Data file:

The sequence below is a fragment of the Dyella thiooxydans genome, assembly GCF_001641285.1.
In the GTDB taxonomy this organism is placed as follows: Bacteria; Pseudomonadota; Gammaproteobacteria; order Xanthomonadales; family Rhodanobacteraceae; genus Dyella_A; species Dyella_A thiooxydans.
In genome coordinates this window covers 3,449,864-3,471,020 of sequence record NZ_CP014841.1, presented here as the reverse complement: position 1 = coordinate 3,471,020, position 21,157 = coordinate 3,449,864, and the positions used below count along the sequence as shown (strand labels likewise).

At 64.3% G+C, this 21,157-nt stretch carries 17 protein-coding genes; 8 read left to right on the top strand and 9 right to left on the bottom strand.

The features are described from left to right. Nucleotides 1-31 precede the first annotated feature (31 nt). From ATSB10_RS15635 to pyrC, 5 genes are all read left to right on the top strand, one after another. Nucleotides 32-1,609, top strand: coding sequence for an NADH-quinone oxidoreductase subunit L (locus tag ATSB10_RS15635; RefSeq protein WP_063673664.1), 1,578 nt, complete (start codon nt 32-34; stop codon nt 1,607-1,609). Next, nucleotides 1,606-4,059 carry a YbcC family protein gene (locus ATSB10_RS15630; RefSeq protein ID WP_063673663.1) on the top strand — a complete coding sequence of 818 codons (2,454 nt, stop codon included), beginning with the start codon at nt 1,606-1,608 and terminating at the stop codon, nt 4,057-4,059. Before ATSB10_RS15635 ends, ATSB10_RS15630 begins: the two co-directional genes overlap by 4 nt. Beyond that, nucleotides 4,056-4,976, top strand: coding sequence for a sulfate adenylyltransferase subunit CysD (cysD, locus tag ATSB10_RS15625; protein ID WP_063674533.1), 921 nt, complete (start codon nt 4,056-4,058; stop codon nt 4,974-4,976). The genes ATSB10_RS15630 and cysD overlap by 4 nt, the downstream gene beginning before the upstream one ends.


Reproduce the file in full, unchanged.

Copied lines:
The sequence below is a fragment of the Dyella thiooxydans genome, assembly GCF_001641285.1.
In the GTDB taxonomy this organism is placed as follows: Bacteria; Pseudomonadota; Gammaproteobacteria; order Xanthomonadales; family Rhodanobacteraceae; genus Dyella_A; species Dyella_A thiooxydans.
In genome coordinates this window covers 3,449,864-3,471,020 of sequence record NZ_CP014841.1, presented here as the reverse complement: position 1 = coordinate 3,471,020, position 21,157 = coordinate 3,449,864, and the positions used below count along the sequence as shown (strand labels likewise).

At 64.3% G+C, this 21,157-nt stretch carries 17 protein-coding genes; 8 read left to right on the top strand and 9 right to left on the bottom strand.

The features are described from left to right. Nucleotides 1-31 precede the first annotated feature (31 nt). From ATSB10_RS15635 to pyrC, 5 genes are all read left to right on the top strand, one after another. Nucleotides 32-1,609, top strand: coding sequence for an NADH-quinone oxidoreductase subunit L (locus tag ATSB10_RS15635; RefSeq protein WP_063673664.1), 1,578 nt, complete (start codon nt 32-34; stop codon nt 1,607-1,609). Next, nucleotides 1,606-4,059 carry a YbcC family protein gene (locus ATSB10_RS15630; RefSeq protein ID WP_063673663.1) on the top strand — a complete coding sequence of 818 codons (2,454 nt, stop codon included), beginning with the start codon at nt 1,606-1,608 and terminating at the stop codon, nt 4,057-4,059. Before ATSB10_RS15635 ends, ATSB10_RS15630 begins: the two co-directional genes overlap by 4 nt. Beyond that, nucleotides 4,056-4,976, top strand: coding sequence for a sulfate adenylyltransferase subunit CysD (cysD, locus tag ATSB10_RS15625; protein ID WP_063674533.1), 921 nt, complete (start codon nt 4,056-4,058; stop codon nt 4,974-4,976). The genes ATSB10_RS15630 and cysD overlap by 4 nt, the downstream gene beginning before the upstream one ends.